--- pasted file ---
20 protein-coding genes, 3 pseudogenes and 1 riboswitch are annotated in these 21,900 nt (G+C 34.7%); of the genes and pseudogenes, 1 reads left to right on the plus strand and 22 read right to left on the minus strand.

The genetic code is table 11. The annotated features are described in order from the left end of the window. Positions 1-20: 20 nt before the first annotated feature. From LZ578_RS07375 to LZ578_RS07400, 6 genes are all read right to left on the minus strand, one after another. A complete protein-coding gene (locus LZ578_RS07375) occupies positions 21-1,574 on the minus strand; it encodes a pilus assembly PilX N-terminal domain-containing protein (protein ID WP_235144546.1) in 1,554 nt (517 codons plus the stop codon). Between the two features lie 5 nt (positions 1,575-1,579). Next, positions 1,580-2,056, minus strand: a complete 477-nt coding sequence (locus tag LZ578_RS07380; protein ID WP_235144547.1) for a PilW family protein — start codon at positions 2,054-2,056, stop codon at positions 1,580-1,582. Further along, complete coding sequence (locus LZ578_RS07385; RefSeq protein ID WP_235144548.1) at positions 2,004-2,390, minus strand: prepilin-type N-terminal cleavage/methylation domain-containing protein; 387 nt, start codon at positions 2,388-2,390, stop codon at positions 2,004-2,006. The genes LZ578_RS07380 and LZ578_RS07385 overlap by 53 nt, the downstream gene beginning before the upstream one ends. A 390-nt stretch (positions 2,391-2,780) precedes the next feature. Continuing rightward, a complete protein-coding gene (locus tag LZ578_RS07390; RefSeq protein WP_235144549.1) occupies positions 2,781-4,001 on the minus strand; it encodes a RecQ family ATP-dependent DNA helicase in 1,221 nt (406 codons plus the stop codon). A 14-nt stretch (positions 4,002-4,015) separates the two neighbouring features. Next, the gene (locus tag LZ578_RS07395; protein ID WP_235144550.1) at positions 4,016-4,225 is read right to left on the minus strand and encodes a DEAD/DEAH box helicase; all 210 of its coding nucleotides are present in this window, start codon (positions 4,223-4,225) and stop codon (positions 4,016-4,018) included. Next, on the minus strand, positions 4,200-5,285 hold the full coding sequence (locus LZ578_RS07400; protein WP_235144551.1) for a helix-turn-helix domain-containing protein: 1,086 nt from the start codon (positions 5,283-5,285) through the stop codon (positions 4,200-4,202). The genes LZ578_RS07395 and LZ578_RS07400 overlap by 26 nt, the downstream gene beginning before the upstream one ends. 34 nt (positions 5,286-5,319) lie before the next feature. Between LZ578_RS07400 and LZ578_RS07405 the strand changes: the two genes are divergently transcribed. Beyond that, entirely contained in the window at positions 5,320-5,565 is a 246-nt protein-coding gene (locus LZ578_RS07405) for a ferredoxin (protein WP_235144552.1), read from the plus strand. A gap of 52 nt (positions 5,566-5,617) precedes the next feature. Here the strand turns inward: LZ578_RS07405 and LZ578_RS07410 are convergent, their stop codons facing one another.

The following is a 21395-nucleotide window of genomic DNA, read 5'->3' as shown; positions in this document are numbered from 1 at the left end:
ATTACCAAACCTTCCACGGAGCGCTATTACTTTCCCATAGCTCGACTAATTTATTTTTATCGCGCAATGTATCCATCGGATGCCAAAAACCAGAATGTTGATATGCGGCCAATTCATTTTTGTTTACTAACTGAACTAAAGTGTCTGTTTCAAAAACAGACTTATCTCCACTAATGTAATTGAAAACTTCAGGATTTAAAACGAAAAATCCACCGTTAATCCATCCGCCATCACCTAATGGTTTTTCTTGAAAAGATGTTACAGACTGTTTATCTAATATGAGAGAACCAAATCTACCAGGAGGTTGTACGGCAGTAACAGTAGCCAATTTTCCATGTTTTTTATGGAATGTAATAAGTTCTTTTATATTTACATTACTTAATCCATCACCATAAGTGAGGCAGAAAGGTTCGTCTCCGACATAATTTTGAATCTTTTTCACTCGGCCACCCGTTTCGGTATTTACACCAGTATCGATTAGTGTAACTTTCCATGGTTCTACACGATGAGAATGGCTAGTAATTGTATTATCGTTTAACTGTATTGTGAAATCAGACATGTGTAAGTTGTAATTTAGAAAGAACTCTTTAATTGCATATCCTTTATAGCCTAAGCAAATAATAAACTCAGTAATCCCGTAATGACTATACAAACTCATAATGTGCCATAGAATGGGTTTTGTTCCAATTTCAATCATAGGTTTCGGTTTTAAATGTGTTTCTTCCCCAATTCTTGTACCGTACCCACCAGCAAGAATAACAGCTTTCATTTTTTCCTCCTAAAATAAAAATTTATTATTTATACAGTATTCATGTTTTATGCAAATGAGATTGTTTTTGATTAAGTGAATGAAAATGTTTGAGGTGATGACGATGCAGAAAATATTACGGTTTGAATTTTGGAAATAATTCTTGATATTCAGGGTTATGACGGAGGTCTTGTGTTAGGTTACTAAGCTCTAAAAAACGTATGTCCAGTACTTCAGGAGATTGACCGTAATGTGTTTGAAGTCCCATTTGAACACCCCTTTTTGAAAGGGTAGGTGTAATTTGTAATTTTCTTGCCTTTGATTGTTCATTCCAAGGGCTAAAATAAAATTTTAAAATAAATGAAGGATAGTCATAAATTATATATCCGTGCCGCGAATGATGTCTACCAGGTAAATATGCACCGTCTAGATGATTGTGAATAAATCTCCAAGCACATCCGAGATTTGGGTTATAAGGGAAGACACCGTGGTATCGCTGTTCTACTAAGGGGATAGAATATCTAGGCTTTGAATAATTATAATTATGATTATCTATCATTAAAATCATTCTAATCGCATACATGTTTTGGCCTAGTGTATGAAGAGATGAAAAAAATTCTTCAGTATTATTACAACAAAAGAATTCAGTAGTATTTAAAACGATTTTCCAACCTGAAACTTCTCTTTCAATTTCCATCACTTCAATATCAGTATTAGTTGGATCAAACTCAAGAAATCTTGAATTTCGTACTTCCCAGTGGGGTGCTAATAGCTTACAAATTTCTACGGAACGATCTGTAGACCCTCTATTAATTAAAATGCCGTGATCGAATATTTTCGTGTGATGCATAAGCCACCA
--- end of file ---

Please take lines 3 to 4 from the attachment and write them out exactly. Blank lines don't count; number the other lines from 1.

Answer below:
The following is a 21395-nucleotide window of genomic DNA, read 5'->3' as shown; positions in this document are numbered from 1 at the left end:
ATTACCAAACCTTCCACGGAGCGCTATTACTTTCCCATAGCTCGACTAATTTATTTTTATCGCGCAATGTATCCATCGGATGCCAAAAACCAGAATGTTGATATGCGGCCAATTCATTTTTGTTTACTAACTGAACTAAAGTGTCTGTTTCAAAAACAGACTTATCTCCACTAATGTAATTGAAAACTTCAGGATTTAAAACGAAAAATCCACCGTTAATCCATCCGCCATCACCTAATGGTTTTTCTTGAAAAGATGTTACAGACTGTTTATCTAATATGAGAGAACCAAATCTACCAGGAGGTTGTACGGCAGTAACAGTAGCCAATTTTCCATGTTTTTTATGGAATGTAATAAGTTCTTTTATATTTACATTACTTAATCCATCACCATAAGTGAGGCAGAAAGGTTCGTCTCCGACATAATTTTGAATCTTTTTCACTCGGCCACCCGTTTCGGTATTTACACCAGTATCGATTAGTGTAACTTTCCATGGTTCTACACGATGAGAATGGCTAGTAATTGTATTATCGTTTAACTGTATTGTGAAATCAGACATGTGTAAGTTGTAATTTAGAAAGAACTCTTTAATTGCATATCCTTTATAGCCTAAGCAAATAATAAACTCAGTAATCCCGTAATGACTATACAAACTCATAATGTGCCATAGAATGGGTTTTGTTCCAATTTCAATCATAGGTTTCGGTTTTAAATGTGTTTCTTCCCCAATTCTTGTACCGTACCCACCAGCAAGAATAACAGCTTTCATTTTTTCCTCCTAAAATAAAAATTTATTATTTATACAGTATTCATGTTTTATGCAAATGAGATTGTTTTTGATTAAGTGAATGAAAATGTTTGAGGTGATGACGATGCAGAAAATATTACGGTTTGAATTTTGGAAATAATTCTTGATATTCAGGGTTATGACGGAGGTCTTGTGTTAGGTTACTAAGCTCTAAAAAACGTATGTCCAGTACTTCAGGAGATTGACCGTAATGTGTTTGAAGTCCCATTTGAACACCCCTTTTTGAAAGGGTAGGTGTAATTTGTAATTTTCTTGCCTTTGATTGTTCATTCCAAGGGCTAAAATAAAATTTTAAAATAAATGAAGGATAGTCATAAATTATATATCCGTGCCGCGAATGATGTCTACCAGGTAAATATGCACCGTCTAGATGATTGTGAATAAATCTCCAAGCACATCCGAGATTTGGGTTATAAGGGAAGACACCGTGGTATCGCTGTTCTACTAAGGGGATAGAATATCTAGGCTTTGAATAATTATAATTATGATTATCTATCATTAAAATCATTCTAATCGCATACATGTTTTGGCCTAGTGTATGAAGAGATGAAAAAAATTCTTCAGTATTATTACAACAAAAGAATTCAGTAGTATTTAAAACGATTTTCCAACCTGAAACTTCTCTTTCAATTTCCATCACTTCAATATCAGTATTAGTTGGATCAAACTCAAGAAATCTTGAATTTCGTACTTCCCAGTGGGGTGCTAATAGCTTACAAATTTCTACGGAACGATCTGTAGACCCTCTATTAATTAAAATGCCGTGATCGAATATTTTCGTGTGATGCATAAGCCACCA